We are now moving into the post feature back era, in which entire teams are no longer built around specific backs with all-around skills, but rather a collection of specialists designed to keep opposing teams off balance at all times.
This has been coming for years, as the kill rate of feature backs is simply too high to invest extensively in them. This off season alone has seen the holdout, or at least the threat, of some of the best backs in the league. But teams are able to go out and beck cheap, young alternatives that are able to plug in and get the job done.
Matt Forte and Maurice Jones-Drew feel that they should be paid like the other top backs in the league, but their respective teams realize that replacements are a plenty, and plenty cheaper.
While the burn out rate of highly regarded backs is high in the college ranks, there are always pro teams awaiting their arrival and they need not worry about their test marks. The likes of Marc Tyler and Bryce Brown, a pair of former five-stars, made their big league debut today, well at least in a pre-season match. Both struggled to find time in college, which might actually work into towards a successful pro career.
They are not already worn down, but rather have fresh legs that can at least take on second string duties. They will be waiting in the wings if the feature back takes a knock, and they are cheaper and younger. Teams are constantly rebuilding, and it is becoming easier with the depth of talent coming through the college ranks.
We had the wildcat for a bit, and the 'Skins now claim that they have some spread option in their playbook, but the spread is what is truly taking over the league. Double tight sets which resemble something closer to four wide. Players flying in motion and getting open in the flats. Track athletes becoming ball carriers.
Dexter McCluster. Randall Cobb. Devin Hester. You know the type. Remember the name Chris Rainey this season. With Mendenhall banged up to start the season, the former Gator looks to be a factor with Big Ben and the black and yellow.
Ryan Mathews went down with a broken collarbone tonight. Adding further credence to the thought that feature backs simply cannot be trusted. The Chargers were fully committed to Mathews this year, bringing in little in the way of competition into camp for him. The Fresno St. product needed to step up though. Instead, the Chargers now have Ronnie Brown atop their depth chart. Cedric Benson or Ryan Grant could get a phone call in the next day or two, but the faith placed in the feature back while failing to pick up a younger, cheaper option is an oversight by AJ Smith.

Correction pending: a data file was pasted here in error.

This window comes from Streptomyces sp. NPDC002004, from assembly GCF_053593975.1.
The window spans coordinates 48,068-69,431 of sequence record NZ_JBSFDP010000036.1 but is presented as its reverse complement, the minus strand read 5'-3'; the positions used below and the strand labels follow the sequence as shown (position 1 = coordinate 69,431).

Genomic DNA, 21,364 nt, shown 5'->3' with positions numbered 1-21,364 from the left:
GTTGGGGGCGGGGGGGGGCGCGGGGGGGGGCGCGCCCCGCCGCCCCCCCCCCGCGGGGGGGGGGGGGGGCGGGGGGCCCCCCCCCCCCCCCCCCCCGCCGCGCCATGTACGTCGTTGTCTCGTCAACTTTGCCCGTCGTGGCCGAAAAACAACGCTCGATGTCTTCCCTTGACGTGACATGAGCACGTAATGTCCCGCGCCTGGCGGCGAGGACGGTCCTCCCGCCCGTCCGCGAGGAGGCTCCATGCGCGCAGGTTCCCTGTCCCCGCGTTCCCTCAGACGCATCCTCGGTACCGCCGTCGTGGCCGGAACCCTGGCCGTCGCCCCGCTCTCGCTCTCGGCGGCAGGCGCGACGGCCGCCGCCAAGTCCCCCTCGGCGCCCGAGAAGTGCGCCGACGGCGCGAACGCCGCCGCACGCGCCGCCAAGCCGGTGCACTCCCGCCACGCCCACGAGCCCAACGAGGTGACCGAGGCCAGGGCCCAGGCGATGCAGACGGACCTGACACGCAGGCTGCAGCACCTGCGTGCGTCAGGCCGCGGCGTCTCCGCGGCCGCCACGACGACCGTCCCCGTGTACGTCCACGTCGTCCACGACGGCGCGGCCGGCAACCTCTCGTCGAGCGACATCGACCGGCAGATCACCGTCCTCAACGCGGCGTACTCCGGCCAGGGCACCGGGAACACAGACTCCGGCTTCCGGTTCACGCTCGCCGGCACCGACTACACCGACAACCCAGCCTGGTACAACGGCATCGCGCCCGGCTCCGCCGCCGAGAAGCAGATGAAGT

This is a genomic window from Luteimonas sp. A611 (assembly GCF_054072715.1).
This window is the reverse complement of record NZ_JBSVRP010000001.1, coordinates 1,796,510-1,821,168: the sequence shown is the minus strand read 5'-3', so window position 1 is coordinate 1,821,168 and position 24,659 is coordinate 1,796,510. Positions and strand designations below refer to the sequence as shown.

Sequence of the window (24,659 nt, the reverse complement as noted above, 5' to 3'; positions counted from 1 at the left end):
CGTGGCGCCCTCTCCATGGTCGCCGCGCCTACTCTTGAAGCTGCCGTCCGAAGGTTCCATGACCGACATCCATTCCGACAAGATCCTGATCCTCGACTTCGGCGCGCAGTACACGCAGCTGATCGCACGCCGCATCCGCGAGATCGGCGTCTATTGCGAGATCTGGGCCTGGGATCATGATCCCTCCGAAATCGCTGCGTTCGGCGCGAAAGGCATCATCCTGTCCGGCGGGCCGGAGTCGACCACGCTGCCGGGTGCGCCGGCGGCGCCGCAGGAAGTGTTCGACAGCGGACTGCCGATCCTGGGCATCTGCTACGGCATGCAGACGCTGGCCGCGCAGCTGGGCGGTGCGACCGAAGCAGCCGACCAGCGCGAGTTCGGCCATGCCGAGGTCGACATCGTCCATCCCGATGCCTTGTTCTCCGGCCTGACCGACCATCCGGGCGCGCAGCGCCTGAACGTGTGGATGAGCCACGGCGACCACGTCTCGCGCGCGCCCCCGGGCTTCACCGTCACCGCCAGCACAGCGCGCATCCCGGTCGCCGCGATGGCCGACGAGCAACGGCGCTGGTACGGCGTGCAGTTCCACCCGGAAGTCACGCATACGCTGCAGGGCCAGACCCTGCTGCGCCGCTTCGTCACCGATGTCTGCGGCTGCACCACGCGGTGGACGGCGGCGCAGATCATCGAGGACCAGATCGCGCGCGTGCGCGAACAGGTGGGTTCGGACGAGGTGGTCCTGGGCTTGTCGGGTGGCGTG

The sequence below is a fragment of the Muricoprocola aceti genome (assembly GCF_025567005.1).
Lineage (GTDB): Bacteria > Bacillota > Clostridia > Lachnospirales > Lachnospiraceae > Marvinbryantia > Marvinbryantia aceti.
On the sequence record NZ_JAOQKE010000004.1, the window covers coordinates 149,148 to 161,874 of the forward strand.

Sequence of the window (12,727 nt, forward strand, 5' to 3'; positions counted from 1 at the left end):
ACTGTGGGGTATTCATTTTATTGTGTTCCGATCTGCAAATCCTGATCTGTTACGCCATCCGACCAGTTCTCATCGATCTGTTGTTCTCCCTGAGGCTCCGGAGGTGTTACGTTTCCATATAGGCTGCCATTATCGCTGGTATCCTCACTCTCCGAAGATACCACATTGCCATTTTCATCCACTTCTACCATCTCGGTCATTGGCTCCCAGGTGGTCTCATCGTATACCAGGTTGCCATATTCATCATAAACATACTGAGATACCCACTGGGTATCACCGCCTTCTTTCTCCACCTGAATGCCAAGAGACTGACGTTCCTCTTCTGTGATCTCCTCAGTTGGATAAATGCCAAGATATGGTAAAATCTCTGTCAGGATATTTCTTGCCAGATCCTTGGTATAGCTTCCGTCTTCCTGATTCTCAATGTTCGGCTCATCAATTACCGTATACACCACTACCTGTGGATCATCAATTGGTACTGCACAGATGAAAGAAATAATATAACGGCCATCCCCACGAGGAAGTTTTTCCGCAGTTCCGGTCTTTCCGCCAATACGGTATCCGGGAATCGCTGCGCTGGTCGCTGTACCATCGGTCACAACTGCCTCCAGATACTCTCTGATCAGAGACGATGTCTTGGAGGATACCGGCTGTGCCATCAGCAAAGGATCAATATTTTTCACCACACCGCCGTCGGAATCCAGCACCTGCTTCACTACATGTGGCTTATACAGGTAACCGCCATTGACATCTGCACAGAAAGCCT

The league is getting younger. As we move into the second year of the new agreements, teams will be looking to dump former high picks that were bloated by the old rookie scale. This will open the door for even more younger and cheaper options that are not able to become the highest paid players on the team like we had just a few years ago.
Scouting departments are scouring Div II teams, looking for backs that do one thing great. Pro teams seem to have no issue taking players high in the draft that did not have full college careers. It makes sense really. One or more less years of college, whether transfer or eligibility, it simply means one less year of wear and tear on their bodies. With the shelf life of backs diminishing, if you can get the most out of a back with fresh legs for 2-3 years in their prime years, while avoiding paying big cash, you are laughing.
Younger and faster. Everyone is disposable. The leagues leading rusher is holding out for more money from the Jags. New ownership is aware of this reality. They can tank a season and draft their new franchise back to go with Gabbert and Blackmon. New franchise right there. Who is to say that MJD even has much left, considering his size, running style and age.
The game is changing. Catch up.